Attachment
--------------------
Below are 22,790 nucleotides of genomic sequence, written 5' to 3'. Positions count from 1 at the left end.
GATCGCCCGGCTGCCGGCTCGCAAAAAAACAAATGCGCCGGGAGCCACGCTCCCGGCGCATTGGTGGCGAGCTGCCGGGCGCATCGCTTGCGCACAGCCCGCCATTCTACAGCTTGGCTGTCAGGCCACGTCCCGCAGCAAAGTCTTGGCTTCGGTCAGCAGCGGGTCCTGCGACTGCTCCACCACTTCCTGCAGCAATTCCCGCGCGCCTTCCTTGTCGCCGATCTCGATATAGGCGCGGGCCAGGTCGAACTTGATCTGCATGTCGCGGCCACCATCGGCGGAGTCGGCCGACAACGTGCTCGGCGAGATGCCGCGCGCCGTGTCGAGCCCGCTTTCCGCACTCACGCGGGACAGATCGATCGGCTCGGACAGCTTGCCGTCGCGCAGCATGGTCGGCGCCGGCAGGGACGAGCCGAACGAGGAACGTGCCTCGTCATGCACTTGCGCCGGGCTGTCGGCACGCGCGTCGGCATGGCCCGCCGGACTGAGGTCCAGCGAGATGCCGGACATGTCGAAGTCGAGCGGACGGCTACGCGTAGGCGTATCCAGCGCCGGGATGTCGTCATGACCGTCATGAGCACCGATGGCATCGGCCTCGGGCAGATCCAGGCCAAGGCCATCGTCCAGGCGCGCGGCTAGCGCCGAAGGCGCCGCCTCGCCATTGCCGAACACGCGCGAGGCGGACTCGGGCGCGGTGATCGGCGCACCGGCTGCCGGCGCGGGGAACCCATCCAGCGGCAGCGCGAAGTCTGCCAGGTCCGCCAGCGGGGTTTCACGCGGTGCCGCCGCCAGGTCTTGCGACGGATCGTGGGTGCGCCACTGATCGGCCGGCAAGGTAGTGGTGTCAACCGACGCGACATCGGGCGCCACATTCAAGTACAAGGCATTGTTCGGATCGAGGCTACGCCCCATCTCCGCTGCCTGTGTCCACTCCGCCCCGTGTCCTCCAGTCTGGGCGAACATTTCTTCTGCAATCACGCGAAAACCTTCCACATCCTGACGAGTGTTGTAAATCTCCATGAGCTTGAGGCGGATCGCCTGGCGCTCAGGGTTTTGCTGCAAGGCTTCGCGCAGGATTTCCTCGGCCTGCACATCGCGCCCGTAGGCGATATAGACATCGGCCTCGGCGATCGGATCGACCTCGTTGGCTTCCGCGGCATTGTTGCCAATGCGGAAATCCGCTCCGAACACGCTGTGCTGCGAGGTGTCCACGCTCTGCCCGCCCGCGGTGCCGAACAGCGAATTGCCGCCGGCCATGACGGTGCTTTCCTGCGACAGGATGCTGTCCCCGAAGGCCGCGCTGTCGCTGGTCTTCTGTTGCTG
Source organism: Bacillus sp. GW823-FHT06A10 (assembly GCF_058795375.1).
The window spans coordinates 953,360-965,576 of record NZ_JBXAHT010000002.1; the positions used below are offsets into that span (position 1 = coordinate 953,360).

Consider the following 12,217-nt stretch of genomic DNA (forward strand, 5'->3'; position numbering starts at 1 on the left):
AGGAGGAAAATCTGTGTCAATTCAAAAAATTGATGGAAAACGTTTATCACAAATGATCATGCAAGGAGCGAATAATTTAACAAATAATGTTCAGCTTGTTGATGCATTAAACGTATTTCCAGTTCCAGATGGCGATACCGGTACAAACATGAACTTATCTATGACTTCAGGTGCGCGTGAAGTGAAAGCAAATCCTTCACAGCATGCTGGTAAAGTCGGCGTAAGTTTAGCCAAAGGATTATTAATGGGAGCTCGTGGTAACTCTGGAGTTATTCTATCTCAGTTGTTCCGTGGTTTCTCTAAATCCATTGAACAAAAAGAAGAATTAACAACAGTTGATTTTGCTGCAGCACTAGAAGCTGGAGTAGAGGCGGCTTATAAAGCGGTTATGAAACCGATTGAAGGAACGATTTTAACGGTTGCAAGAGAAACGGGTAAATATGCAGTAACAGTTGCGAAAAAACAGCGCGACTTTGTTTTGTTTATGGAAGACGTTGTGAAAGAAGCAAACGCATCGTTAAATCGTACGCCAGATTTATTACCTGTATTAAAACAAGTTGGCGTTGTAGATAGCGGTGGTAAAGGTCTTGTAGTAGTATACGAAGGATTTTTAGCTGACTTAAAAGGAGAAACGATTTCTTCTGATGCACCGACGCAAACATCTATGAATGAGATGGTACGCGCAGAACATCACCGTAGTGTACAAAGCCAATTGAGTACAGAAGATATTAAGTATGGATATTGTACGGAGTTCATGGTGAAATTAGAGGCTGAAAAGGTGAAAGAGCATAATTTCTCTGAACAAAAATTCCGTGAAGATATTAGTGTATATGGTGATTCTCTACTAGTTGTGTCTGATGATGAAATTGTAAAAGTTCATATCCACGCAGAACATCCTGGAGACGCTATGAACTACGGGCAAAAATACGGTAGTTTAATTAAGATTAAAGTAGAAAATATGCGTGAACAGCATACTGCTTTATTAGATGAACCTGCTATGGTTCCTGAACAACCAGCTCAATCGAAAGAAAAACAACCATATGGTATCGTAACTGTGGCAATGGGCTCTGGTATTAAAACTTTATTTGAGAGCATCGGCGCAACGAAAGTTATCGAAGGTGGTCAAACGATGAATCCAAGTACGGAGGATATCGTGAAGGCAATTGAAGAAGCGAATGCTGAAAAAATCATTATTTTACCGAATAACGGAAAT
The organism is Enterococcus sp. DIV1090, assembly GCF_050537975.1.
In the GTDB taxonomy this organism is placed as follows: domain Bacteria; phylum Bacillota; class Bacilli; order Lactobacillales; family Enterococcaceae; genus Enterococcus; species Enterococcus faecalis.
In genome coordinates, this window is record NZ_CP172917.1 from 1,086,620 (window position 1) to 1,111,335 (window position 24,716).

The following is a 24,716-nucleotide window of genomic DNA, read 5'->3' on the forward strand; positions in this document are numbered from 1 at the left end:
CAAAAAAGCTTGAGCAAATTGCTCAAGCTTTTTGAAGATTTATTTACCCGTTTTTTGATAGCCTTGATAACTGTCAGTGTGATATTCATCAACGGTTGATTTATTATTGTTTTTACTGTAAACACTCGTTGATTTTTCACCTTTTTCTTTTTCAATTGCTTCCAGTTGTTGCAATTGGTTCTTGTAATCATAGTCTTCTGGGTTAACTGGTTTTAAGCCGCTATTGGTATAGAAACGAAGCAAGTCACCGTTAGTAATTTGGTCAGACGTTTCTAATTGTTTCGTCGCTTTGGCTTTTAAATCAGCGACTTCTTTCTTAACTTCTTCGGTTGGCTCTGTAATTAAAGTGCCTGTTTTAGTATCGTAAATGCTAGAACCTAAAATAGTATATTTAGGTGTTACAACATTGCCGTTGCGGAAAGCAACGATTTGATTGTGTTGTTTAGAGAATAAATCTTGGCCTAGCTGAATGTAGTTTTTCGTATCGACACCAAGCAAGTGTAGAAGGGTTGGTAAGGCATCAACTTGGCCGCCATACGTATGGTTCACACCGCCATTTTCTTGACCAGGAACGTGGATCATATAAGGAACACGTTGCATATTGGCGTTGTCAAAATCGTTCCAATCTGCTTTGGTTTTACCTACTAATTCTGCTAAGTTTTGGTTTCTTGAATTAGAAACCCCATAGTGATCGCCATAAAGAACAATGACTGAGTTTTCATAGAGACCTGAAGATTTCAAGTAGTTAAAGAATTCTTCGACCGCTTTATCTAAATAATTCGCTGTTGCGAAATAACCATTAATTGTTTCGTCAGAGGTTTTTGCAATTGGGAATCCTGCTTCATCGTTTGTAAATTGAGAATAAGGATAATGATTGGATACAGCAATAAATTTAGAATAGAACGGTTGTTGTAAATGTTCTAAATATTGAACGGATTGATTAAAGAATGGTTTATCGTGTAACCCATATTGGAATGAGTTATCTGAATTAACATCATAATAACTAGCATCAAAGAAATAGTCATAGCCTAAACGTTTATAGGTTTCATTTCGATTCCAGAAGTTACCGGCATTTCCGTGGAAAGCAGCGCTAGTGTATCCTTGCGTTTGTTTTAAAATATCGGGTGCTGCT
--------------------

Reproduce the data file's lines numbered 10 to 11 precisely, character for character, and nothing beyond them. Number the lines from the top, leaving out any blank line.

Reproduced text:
The following is a 24,716-nucleotide window of genomic DNA, read 5'->3' on the forward strand; positions in this document are numbered from 1 at the left end:
CAAAAAAGCTTGAGCAAATTGCTCAAGCTTTTTGAAGATTTATTTACCCGTTTTTTGATAGCCTTGATAACTGTCAGTGTGATATTCATCAACGGTTGATTTATTATTGTTTTTACTGTAAACACTCGTTGATTTTTCACCTTTTTCTTTTTCAATTGCTTCCAGTTGTTGCAATTGGTTCTTGTAATCATAGTCTTCTGGGTTAACTGGTTTTAAGCCGCTATTGGTATAGAAACGAAGCAAGTCACCGTTAGTAATTTGGTCAGACGTTTCTAATTGTTTCGTCGCTTTGGCTTTTAAATCAGCGACTTCTTTCTTAACTTCTTCGGTTGGCTCTGTAATTAAAGTGCCTGTTTTAGTATCGTAAATGCTAGAACCTAAAATAGTATATTTAGGTGTTACAACATTGCCGTTGCGGAAAGCAACGATTTGATTGTGTTGTTTAGAGAATAAATCTTGGCCTAGCTGAATGTAGTTTTTCGTATCGACACCAAGCAAGTGTAGAAGGGTTGGTAAGGCATCAACTTGGCCGCCATACGTATGGTTCACACCGCCATTTTCTTGACCAGGAACGTGGATCATATAAGGAACACGTTGCATATTGGCGTTGTCAAAATCGTTCCAATCTGCTTTGGTTTTACCTACTAATTCTGCTAAGTTTTGGTTTCTTGAATTAGAAACCCCATAGTGATCGCCATAAAGAACAATGACTGAGTTTTCATAGAGACCTGAAGATTTCAAGTAGTTAAAGAATTCTTCGACCGCTTTATCTAAATAATTCGCTGTTGCGAAATAACCATTAATTGTTTCGTCAGAGGTTTTTGCAATTGGGAATCCTGCTTCATCGTTTGTAAATTGAGAATAAGGATAATGATTGGATACAGCAATAAATTTAGAATAGAACGGTTGTTGTAAATGTTCTAAATATTGAACGGATTGATTAAAGAATGGTTTATCGTGTAACCCATATTGGAATGAGTTATCTGAATTAACATCATAATAACTAGCATCAAAGAAATAGTCATAGCCTAAACGTTTATAGGTTTCATTTCGATTCCAGAAGTTACCGGCATTTCCGTGGAAAGCAGCGCTAGTGTATCCTTGCGTTTGTTTTAAAATATCGGGTGCTGCT